Lauren Carr is the international best-selling author of the Mac Faraday, Lovers in Crime, Chris Matheson Cold Case, and Thorny Rose Mysteries—over twenty-five titles across three fast-paced mystery series filled with twists and turns!
Killer Deadline marks Lauren’s first venture into mystery’s purely cozy sub-genre with a female protagonist.
Book reviewers and readers alike rave about how Lauren Carr seamlessly crosses genres to include mystery, suspense, crime fiction, police procedurals, romance, and humor.
A popular speaker, Lauren is also the owner of Acorn Book Service, the umbrella under which falls iRead Book Tours. She lives with her husband and two spoiled rotten German Shepherds on a mountain in Harpers Ferry, WV.
Connect with the author: Website ~ Twitter ~ Facebook ~ Instagram ~ Pinterest
Sterling and I Declare War on COVID-20
I still remember the day I turned 50. As I slipped on my size 8 jeans to go out with my family and stuff my face with lobster and crab-legs, I declared myself the victor over what is known as the middle-aged spread.
Not me! I hit 50 and I was still hot!
Then one morning, I don’t quite remember when, but I woke up and I was a size 12. I swear! Hand on the Bible swear, it happened OVERNIGHT!
For the last ten years, I have been struggling with getting back into those same jeans that I REFUSE to throw away. Periodically, I will shove my fist into the air not unlike Scarlett O’Hara, “Some day, I will be a size eight again!” just before unwrapping a milk chocolate truffle to soothe my battered ego.
Truthfully, my weight has never been an issue. I’ve been a size 8 most of my life. After having my son, I had no problem losing the baby weight that many women must deal with.
That post-menopausal weight gain knocked me for a loop!
Over the last ten years, I have tried many battle strategies against these unwanted pounds.
Vegan diet: How many days can you cook two meals, salad for yourself and steak for a carnivorous spouse before caving? I lasted six weeks. But the scale didn’t move. Deciding it was not worth torturing myself for nothing, I threw in the towel.
Weightwatchers: After weeks of cheating on my point counting and seeing the scale moving only a fraction of a pound a week, I bolted. This failure may have had something to do the ladies in my Weightwatchers group and I stopping at Panera bread for a carb-filled lunch and sugar-packed mocha latte after the weigh-in.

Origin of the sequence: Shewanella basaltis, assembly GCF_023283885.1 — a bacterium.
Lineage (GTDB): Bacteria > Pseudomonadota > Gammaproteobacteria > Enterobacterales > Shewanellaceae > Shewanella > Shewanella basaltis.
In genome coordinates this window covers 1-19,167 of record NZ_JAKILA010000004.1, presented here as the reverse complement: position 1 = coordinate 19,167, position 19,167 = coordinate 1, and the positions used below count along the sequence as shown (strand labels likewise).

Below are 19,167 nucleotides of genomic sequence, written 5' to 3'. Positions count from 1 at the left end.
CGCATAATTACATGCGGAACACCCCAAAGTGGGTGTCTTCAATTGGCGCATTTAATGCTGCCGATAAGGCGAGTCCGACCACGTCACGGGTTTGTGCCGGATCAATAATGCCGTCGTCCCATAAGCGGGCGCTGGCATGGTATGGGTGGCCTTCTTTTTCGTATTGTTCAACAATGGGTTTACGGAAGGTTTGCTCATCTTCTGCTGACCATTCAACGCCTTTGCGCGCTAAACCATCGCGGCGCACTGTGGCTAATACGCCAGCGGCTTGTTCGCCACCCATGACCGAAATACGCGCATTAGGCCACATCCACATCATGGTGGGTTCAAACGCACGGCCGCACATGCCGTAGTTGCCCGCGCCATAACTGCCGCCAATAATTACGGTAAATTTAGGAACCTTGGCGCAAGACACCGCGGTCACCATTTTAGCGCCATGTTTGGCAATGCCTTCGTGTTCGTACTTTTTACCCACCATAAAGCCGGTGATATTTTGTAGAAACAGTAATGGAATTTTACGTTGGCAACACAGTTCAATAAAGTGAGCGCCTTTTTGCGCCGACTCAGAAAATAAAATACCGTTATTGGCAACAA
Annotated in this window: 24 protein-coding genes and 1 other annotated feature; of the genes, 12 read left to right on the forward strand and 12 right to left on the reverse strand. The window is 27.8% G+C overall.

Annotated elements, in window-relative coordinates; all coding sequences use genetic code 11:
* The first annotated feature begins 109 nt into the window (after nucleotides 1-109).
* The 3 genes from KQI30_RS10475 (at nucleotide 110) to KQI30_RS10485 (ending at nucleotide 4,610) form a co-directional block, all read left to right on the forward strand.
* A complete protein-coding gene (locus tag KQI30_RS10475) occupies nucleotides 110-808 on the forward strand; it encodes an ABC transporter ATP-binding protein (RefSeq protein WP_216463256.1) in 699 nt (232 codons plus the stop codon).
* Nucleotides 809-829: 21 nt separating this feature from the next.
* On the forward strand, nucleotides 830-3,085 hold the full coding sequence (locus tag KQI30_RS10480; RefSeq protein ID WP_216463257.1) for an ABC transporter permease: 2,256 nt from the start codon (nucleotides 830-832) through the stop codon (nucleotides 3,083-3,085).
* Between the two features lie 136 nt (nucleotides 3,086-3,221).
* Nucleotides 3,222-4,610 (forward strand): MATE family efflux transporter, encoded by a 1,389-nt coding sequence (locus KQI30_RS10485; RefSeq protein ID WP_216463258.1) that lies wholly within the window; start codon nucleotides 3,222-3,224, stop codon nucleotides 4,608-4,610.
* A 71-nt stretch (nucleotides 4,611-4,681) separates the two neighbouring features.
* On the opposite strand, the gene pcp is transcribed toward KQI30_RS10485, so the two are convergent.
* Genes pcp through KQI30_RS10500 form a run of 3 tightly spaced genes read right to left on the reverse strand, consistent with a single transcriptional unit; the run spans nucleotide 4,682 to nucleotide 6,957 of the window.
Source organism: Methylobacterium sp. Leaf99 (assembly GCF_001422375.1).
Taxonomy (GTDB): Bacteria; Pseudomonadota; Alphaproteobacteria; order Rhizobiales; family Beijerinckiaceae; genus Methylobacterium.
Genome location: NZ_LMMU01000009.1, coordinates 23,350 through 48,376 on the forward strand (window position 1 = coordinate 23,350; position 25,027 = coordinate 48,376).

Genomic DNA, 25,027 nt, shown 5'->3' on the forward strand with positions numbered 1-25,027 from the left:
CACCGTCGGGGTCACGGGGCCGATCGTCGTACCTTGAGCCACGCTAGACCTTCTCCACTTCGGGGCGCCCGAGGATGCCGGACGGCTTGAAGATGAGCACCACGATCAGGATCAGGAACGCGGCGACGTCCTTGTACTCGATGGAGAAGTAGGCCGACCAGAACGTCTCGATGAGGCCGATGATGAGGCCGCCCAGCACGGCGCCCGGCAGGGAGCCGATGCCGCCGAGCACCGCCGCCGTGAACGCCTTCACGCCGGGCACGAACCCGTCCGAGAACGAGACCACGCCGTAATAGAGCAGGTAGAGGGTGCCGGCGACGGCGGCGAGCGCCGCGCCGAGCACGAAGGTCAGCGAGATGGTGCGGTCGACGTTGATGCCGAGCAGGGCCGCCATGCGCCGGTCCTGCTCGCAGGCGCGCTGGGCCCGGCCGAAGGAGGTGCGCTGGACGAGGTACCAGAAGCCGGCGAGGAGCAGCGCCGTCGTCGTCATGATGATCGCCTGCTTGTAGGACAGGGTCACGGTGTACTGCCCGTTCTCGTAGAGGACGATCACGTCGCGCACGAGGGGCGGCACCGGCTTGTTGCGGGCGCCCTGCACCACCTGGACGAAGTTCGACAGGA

Dietitian: She admitted that after a lifetime of not having weight issues, I just needed to use the skills I already had to tackle this small problem. Stay away from the foods that were packing on the pounds: potatoes, bread, rice, pasta, beans, grains, fruit, and so on and so on.
For the next two months, I ate lettuce and grilled chicken breast. I lost several pounds—along with my mind.
Remember, I’m married to a carb-eating carnivore.
I think I did pretty good cooking carb-laden foods twice a day, seven days a week without eating one bite of it.
Then one day I stopped in at the drug store for some migraine medicine. The entire experience was just a blur. As a matter of fact, I don’t even remember being in the store. I only remember going in and coming out. Next thing I know, I had two big bags of Hershey’s milk chocolate nuggets hidden inside my purse. I finished one bag before my poached fish and lettuce dinner that night.
Then, I started thinking. Hey, I am almost sixty. I have a successful career doing what I love—writing murder mysteries. I work hard. I love my husband. I don’t drink. I don’t smoke. I don’t do drugs. I don’t cheat on my husband. Why should I not be allowed to eat a bowl of ice cream covered with Magic Shell in the evening.
Then the pandemic hit along with the lockdowns.
Both my husband and I work at home. As a writer, my working hours are spent sitting with my laptop composing murderous scenes of literary delight. (Don’t tell me that my sedentary lifestyle is the reason for my problem. I know that already.) Jack and I would try to take the dogs for a walk a few times a week.
As March stretched into summer and then fall, I discovered more and more clothes that I could not fit into. No longer was it just my size 8 jeans. Many on social media had mentioned noticing what many referred to as the COVID-15—the fifteen pounds gained due to less active lifestyle that comes with a lockdown.
Okay, so I fell victim to the COVID-15. Never did I dream that dogs could suffer it as well.